Last night, in the few minutes between getting into bed and falling asleep, one question wafted into my mind:
Why do some people believe it’s okay to interfere in, criticise or control the lives and choices of others?
In Australia and New Zealand, they have a brilliant word for such people: wowsers. People so prim, proper and moralistic, they suck the fun out of everything. People so easily-offended, freedom of choice and freedom of expression is a scary prospect to them.
Thinking about it further got me more than a little wound up. I’ve been on the receiving end of a fair share of criticism over the years from people who saw themselves on the moral or cultural high ground and saw it as their right to pass comment on others. Therefore, this post may get rather ranty, a bit sarcastic and perhaps a little satirical too. We all need to vent sometimes.
I’d been watching a video on the sexual double standard. If you’re not already familiar with the term, it’s where having many sexual partners is regarded negatively for women, but virtuous for men. From what I gathered, it’s an anachronistic and conservative throwback to the days before contraceptives, where promiscuous women were seen as potential harbingers of venereal diseases… so don’t go there! As such, a woman with no, or few, previous sexual partners was seen as appropriate; however, a man with a similar history must have something seriously wrong with him. How on earth is this still relevant today, and what right do we have to criticise others for what they get up to in the bedroom anyway? If you’re happy and healthy, who cares?!
The same goes for those who believe conversion therapy works, and either encourage, pressure or force their friends or family members to undergo such treatment. What’s the matter? Is the shame of having a gay person in the family so bad that you’ll gladly chip away at your loved ones’ mind through extreme, Clockwork Orange-style therapies; just so you can sleep a little easier? I’m sorry, but if you’re only willing to say “I love you” after you’ve had their nuts wired to a car battery, then you’re the one who needs to seek help.
And while we’re on the subject, stop lobbying your representatives in Government to legally remove the rights of others based on your personal religious views. The same goes for international religious lobby groups too. If you want the freedom to practice your religion without discrimination, then keep your nose out of civic affairs. Freedom of religion is a universal human right, as is freedom of conscience, which applies to all and not just your little collective. Freedom from offence is not a human right… so put the placard down and move along.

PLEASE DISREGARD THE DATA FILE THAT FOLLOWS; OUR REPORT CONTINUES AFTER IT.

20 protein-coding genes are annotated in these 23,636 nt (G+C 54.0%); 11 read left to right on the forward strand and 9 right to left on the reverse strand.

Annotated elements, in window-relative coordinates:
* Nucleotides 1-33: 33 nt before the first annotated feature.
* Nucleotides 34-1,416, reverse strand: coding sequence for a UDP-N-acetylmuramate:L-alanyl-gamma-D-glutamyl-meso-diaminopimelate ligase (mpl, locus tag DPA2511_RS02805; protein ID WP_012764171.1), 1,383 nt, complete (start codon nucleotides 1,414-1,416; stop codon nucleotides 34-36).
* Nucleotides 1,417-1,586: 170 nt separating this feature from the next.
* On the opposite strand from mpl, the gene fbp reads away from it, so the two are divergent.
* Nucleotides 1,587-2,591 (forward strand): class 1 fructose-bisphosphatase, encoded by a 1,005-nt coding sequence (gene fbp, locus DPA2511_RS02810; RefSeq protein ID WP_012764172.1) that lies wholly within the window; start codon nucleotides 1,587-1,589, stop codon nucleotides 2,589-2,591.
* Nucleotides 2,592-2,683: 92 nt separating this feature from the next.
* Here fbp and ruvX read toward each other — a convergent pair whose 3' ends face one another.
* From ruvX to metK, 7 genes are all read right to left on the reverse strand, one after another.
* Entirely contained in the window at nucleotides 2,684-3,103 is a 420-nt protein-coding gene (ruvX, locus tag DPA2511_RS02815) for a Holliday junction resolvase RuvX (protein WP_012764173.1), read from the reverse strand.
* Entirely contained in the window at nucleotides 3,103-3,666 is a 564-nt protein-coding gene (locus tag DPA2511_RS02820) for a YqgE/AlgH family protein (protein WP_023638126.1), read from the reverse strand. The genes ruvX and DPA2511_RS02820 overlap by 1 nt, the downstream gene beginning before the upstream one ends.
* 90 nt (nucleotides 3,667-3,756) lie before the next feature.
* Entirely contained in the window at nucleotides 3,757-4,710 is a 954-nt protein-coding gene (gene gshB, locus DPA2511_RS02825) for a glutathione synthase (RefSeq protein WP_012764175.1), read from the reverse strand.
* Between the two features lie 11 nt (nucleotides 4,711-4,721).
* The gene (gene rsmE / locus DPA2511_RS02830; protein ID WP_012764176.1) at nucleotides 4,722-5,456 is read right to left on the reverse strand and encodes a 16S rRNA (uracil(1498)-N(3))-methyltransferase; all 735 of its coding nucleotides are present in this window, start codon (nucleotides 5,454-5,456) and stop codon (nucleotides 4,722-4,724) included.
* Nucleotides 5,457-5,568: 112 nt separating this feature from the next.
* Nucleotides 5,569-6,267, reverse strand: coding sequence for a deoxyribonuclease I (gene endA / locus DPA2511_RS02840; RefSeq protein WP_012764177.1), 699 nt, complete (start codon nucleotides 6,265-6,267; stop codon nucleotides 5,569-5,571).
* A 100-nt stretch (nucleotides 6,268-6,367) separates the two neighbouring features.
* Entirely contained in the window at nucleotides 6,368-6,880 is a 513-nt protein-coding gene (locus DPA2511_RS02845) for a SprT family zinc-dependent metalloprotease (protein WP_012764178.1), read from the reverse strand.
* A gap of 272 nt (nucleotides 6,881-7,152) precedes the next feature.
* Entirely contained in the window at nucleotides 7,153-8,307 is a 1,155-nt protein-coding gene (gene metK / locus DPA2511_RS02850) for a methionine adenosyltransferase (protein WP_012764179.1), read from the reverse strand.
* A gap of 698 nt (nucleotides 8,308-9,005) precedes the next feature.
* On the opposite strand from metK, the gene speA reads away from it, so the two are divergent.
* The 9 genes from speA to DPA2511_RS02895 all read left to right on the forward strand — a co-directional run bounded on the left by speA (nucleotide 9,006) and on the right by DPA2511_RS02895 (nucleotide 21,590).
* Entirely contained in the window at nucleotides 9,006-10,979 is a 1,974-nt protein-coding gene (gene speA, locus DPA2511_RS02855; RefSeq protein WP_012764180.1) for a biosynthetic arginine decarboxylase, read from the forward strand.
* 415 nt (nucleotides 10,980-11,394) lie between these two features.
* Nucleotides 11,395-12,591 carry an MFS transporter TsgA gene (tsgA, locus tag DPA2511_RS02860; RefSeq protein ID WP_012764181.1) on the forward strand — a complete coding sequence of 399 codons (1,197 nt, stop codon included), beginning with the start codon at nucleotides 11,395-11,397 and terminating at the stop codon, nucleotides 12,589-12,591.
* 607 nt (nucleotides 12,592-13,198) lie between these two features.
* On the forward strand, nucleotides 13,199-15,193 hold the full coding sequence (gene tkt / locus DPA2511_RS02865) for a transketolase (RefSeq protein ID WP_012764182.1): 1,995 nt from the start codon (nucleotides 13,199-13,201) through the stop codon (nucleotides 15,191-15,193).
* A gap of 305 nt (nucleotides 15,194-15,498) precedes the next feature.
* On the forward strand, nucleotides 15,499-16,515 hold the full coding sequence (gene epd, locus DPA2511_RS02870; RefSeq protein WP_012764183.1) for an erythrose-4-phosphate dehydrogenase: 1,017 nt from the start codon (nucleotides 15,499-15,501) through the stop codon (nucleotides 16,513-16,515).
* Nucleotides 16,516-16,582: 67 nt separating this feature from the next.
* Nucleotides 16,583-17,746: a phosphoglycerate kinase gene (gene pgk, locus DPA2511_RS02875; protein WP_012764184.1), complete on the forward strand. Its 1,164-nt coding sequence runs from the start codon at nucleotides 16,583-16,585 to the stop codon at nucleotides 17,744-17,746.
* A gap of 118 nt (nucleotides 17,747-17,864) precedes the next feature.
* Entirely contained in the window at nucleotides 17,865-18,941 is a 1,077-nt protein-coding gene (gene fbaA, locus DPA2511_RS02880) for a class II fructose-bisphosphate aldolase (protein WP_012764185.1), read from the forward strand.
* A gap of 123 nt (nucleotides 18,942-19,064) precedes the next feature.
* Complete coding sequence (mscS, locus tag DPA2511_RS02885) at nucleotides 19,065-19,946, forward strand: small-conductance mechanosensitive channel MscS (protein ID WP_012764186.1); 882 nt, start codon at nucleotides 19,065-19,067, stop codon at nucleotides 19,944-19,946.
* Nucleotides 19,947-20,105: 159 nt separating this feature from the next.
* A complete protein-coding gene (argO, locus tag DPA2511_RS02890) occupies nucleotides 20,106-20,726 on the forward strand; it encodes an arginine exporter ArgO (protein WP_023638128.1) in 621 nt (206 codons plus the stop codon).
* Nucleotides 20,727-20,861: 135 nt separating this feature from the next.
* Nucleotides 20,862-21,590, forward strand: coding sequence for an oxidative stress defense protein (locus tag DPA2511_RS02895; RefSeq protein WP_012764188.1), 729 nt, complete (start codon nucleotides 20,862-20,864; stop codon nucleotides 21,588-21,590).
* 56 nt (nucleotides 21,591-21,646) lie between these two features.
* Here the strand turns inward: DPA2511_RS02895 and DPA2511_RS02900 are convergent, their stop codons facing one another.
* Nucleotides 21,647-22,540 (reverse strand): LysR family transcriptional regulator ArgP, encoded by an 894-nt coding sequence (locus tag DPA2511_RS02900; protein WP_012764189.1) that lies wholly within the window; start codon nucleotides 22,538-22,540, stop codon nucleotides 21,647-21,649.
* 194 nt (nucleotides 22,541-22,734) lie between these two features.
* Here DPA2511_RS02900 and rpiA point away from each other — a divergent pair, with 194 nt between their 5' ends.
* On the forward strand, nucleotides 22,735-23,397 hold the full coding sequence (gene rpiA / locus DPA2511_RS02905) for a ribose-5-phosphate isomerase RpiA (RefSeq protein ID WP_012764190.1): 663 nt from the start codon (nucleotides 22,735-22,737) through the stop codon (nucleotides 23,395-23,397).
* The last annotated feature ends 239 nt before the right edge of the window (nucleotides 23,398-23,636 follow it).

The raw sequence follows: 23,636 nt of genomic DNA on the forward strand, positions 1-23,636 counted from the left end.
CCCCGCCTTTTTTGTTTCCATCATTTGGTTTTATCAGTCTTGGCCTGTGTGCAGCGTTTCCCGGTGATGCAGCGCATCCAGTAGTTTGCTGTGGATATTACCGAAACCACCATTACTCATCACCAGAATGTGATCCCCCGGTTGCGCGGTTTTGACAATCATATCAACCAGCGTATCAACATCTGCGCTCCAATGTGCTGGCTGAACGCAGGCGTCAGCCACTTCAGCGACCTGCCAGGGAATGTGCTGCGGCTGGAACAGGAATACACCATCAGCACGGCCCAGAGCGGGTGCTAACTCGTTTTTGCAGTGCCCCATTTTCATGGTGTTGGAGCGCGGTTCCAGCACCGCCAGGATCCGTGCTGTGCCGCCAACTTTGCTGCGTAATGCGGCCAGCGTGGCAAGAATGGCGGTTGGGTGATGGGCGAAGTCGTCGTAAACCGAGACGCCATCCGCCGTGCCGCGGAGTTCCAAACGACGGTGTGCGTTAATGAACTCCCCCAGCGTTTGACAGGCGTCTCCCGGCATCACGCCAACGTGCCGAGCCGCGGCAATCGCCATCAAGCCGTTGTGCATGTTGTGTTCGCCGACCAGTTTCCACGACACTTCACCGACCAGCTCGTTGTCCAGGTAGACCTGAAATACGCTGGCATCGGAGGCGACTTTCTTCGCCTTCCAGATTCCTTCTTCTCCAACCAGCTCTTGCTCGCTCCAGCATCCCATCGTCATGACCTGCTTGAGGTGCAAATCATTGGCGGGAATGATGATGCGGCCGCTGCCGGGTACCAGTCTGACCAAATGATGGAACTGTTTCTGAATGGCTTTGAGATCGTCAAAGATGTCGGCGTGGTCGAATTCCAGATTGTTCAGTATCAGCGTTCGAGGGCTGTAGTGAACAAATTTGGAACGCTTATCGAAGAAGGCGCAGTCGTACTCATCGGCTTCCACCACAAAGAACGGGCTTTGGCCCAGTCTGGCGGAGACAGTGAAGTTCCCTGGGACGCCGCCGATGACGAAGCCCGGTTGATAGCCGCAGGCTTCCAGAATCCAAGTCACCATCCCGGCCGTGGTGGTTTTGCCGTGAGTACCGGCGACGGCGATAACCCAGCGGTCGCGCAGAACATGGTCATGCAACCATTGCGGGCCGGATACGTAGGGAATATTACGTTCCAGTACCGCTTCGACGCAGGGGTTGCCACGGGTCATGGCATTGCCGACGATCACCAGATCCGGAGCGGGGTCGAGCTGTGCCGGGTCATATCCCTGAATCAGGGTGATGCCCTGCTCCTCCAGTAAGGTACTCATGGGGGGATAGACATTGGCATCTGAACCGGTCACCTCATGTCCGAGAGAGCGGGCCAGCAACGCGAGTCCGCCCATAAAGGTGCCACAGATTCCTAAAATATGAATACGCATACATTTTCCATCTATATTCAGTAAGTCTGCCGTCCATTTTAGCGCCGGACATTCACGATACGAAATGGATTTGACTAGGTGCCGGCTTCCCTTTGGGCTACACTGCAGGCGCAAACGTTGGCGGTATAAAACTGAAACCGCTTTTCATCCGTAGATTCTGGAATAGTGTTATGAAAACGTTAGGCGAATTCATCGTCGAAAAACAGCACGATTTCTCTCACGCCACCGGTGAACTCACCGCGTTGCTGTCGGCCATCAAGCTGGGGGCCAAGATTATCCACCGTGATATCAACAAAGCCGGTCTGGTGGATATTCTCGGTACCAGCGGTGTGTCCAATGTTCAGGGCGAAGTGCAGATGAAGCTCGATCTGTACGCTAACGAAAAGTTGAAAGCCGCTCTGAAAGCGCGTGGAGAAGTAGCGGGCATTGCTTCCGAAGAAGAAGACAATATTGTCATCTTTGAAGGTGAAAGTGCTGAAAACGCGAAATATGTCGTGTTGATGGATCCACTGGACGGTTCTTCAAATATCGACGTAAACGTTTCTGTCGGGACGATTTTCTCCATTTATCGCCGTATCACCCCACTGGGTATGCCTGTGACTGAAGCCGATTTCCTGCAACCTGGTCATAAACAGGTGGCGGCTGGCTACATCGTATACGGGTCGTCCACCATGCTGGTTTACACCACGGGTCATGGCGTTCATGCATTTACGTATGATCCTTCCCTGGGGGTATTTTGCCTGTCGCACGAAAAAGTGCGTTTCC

And finally, here’s a list of a few more things people publicly criticise others for that really pisses me off:
Their physical appearance.
Their wardrobe choices. There’s a reason Trinny and Susannah aren’t on the air anymore.
Their gender identity. Is that stranger over there confusing you because they don’t look quite right? If I were you, I’d go home and take a couple of paracetamol if thinking is making your head hurt.
Their diet. Are you a doctor or a nutritionist? No? Then shut up!
Their political beliefs. There is no right and wrong on the political spectrum – contribute to the debate or go back to your right-wing safe space on the Daily Mail forums!
Their mental health. No, we can’t just “cheer up” or “snap out of it”.
Their possessions. Am I making you late for work by not driving a faster car? Sue me.
Their personal tastes. I quite liked Pink Floyd’s Endless River. Deal with it.
Their accent. I’m sick of hearing how disliked or “unattractive” the West Midlands accent is, or how it makes us sound unintelligent! Yow can bugger off, arroight!
Although such a thing doesn’t happen as much as it used to, whenever my mood takes a significant dip, Captain Paranoia burrows deep into my long-term memory, resurfacing with a handful of mental images I believed were long-forgotten. Stupid things I’ve said or done, mistakes I’ve made, chances I’ve wasted and any number of past regrets. When the Captain returns from the depths, he always says “Do you remember these? You were soooooo stupid back then! What on earth were you thinking?! You want to learn about who you really are? Well there you go. That’s you in a nutshell: complete and total idiot… and once an idiot, always an idiot!”